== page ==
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Hamilton Court, LLC, et al v. East Olympic

April 16, 2013

HAMILTON COURT, LLC, ET AL., PLAINTIFFS, CROSS-DEFENDANTS AND RESPONDENTS,
v.
EAST OLYMPIC, L.P., ET AL., DEFENDANTS, CROSS-COMPLAINANTS AND APPELLANTS.



APPEAL from a judgment of the Superior Court of Los Angeles County. Susan Bryant-Deason, Judge. (Los Angeles County Super. Ct. No. BC437727)

The opinion of the court was delivered by: Armstrong, J.

CERTIFIED FOR PUBLICATION

Reversed and remanded with instructions.

Defendants East Olympic, L.P., a California limited partnership ("East Olympic"), and its general partner, Jack Wilder, appeal the judgment quieting title to an easement on certain commercial real property in favor of plaintiffs Hamilton Court, LLC ("Hamilton Court") and 3650 Olympic, L.P. ("3650 Olympic"). Defendants contend that the trial court erred in applying the doctrine of merger of title to the facts of this case. We agree, and so reverse the judgment.

FACTUAL AND PROCEDURAL BACKGROUD

Prior to 1983, East Olympic owned an entire city block on East Olympic Boulevard in Los Angeles. The block, consisting of multiple subdivided lots, contained several buildings and parking lots; one of the buildings, referred to at trial as the "Three Story Building," sat on two of these lots, straddling a lot line.

In January 1983, East Olympic sold the majority of the city block, including the Three Story Building, to Angelus Building Partnership; the parties refer to this as the "Angelus Property." East Olympic retained the southwest portion of the block, on which stood a one-story building, a two-story building, and an adjacent yard and shed. The parties refer to this as the "Wilder Property."

The division of the city block into two separately owned properties presented a predicament. The Three Story Building belonging to Angelus Building Partnership, and the yard and shed belonging to East Olympic, occupied portions of Lots 35 and 36. The owners intended to each own fee title in a portion of Lots 35 and 36, but a legal lot split was never completed to effectuate this intent. As a consequence, the East Olympic yard and shed encroached on the Angelus Property's Lot 35, while the Three Story Building encroached on the Wilder Property's Lot 36. In order to address this situation, in 1994, East Olympic and Angelus Building Partnership entered into an Easement Agreement in "lieu of entering into lot splits with respect to Lot 35 and Lot 36 at this time, . . . to provide for mutual easements with respect to such encroachments . . . ." The area of Lots 35 and 36 where East Olympic's yard and shed encroached on the Angelus Property was termed the "East Olympic Easement." The portion of the two lots where the Angelus Property's Three Story Building encroached on the Wilder Property was described as the "AGPV Easement."

The Easement Agreement provides, with respect to the land within the boundaries of the East Olympic Easement, that East Olympic has the exclusive use of the easement area and may use the easement area for any lawful purpose; that East Olympic has the exclusive right to "alter, improve, develop, demolish and construct improvements" on the easement area;" that East Olympic is responsible for paying all taxes on the easement area; that East Olympic has the right to obtain fee title to the easement area at any time "without any additional consideration, as provided for under the [1983] Purchase Agreement;" and that Angelus must pay half of the cost of converting the easement to fee title. The Easement Agreement contains similar provisions regarding the AGPV Easement.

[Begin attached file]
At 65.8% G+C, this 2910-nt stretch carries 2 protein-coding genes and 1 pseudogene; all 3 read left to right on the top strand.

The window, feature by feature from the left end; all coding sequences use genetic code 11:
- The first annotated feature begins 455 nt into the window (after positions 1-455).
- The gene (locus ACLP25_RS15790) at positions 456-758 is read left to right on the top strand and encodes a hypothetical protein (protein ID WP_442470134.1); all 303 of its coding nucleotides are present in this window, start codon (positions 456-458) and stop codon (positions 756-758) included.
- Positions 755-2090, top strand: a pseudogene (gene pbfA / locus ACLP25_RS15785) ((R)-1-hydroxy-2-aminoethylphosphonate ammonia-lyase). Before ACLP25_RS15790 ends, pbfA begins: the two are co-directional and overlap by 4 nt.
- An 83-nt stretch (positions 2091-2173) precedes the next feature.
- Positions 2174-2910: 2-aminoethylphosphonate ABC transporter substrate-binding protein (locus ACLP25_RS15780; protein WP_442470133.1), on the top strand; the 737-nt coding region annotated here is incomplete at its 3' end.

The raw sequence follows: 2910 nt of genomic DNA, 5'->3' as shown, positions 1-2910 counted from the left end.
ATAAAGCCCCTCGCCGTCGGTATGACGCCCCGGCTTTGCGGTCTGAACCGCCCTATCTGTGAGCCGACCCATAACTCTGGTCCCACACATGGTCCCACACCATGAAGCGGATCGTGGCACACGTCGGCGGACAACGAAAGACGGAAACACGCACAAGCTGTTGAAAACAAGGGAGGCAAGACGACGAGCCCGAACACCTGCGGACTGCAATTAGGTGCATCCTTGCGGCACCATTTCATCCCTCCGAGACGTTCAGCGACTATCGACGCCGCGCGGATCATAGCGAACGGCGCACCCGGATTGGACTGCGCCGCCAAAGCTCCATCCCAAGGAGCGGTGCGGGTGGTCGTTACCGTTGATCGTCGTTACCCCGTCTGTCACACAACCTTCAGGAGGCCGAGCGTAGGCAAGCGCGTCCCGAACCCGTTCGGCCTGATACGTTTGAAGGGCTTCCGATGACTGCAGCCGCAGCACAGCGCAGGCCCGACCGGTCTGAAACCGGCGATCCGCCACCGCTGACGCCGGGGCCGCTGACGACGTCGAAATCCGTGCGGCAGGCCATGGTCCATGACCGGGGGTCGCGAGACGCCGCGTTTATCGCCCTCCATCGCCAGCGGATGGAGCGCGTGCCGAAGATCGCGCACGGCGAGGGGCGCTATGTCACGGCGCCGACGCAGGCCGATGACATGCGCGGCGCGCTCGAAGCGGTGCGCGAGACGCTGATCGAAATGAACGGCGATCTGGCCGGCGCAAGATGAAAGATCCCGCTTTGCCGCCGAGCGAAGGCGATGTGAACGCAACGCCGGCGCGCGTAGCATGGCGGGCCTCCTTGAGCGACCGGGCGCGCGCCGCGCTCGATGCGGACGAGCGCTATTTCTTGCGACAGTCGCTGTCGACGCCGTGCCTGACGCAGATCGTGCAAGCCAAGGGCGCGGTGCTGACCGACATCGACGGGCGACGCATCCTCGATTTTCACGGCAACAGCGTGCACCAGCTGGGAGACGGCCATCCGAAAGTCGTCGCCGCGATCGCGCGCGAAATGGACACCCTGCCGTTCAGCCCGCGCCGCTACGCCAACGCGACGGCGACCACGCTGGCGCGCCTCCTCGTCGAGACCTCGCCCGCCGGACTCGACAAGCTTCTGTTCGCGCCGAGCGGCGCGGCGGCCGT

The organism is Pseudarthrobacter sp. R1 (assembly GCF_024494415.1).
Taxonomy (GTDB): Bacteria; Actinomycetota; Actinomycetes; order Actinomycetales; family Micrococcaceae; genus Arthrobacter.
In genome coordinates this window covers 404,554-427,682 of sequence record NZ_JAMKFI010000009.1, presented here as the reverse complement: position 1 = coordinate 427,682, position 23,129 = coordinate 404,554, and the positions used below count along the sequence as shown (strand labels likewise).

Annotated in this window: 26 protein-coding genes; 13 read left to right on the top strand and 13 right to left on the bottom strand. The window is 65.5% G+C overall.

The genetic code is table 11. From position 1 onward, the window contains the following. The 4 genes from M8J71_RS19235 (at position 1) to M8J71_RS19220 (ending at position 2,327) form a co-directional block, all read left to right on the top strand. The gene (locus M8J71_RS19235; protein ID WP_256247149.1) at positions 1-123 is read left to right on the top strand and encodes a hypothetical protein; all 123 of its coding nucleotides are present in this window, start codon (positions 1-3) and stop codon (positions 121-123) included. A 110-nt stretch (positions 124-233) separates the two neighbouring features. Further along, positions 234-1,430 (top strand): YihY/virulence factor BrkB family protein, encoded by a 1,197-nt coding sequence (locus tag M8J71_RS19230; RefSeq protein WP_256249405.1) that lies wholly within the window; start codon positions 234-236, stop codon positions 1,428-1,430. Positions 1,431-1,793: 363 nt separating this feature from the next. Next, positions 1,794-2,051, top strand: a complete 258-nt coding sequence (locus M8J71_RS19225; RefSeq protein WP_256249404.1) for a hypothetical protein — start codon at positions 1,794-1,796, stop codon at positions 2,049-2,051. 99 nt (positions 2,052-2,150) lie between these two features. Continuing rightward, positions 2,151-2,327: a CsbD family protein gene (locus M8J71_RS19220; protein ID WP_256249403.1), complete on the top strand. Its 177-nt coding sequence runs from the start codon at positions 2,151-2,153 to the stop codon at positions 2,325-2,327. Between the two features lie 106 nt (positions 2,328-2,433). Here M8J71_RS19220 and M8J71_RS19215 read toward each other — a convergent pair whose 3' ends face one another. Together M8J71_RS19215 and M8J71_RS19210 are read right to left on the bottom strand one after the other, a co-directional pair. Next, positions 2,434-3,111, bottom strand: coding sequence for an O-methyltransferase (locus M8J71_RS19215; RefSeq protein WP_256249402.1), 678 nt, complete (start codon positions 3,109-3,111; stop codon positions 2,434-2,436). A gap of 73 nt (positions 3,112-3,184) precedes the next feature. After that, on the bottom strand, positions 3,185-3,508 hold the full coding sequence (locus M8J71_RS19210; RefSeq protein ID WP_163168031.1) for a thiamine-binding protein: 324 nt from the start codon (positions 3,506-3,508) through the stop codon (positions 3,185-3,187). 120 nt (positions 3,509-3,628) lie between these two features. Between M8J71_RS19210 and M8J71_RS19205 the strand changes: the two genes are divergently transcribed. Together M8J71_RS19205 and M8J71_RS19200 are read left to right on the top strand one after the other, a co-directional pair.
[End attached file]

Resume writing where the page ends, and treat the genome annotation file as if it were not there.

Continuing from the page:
On March 29, 2005, the Angelus Property was conveyed by grant deed to plaintiffs Hamilton Court and 3650 Olympic as tenants in common.

At that time, East Olympic was in escrow to sell the Wilder Property with seller financing. That sale, vesting title to the Wilder Property in Hamilton Court and Venice National Group, LLC ("Venice National") as tenants in common, was consummated on May 16, 2005, for a purchase price of $3.8 million, consisting of $800,000 in cash and a $3 million, non-recourse promissory note (the "Note") payable to East Olympic. The purchasers executed a first deed of trust (the "Deed of Trust") in favor of East Olympic, which created a security interest in the Wilder Property and the East Olympic Easement. Just prior to the close of escrow, at the purchasers' request, East Olympic approved adding language to the Note and Deed of Trust permitting Venice National to transfer its interest in the property to 3650 Olympic "if such transfer is made subject to the Trustor's promissory note and this Deed of Trust and does not affect the priority of this Deed of Trust in any manner whatsoever." This proviso appears in both the Note and the Deed of Trust.

Venice National quitclaimed its interest in the Wilder Property to 3650 Olympic in July 2005. Upon that transfer, Hamilton Court and 3650 Olympic, as tenants in common, held record title to both the Angelus Property and the Wilder Property.

In late 2008, plaintiffs ceased making payments as they became due under the Note. East Olympic foreclosed under the Deed of Trust, and reacquired the Wilder Property at a foreclosure sale in June 2009.

By this lawsuit, plaintiffs seek to establish that East Olympic did not reacquire the East Olympic Easement at the foreclosure sale. That is to say, they sued for quiet title, contending that, pursuant to the doctrine of merger, the East Olympic Easement was extinguished in July 2005 when the record title to the Angelus ...


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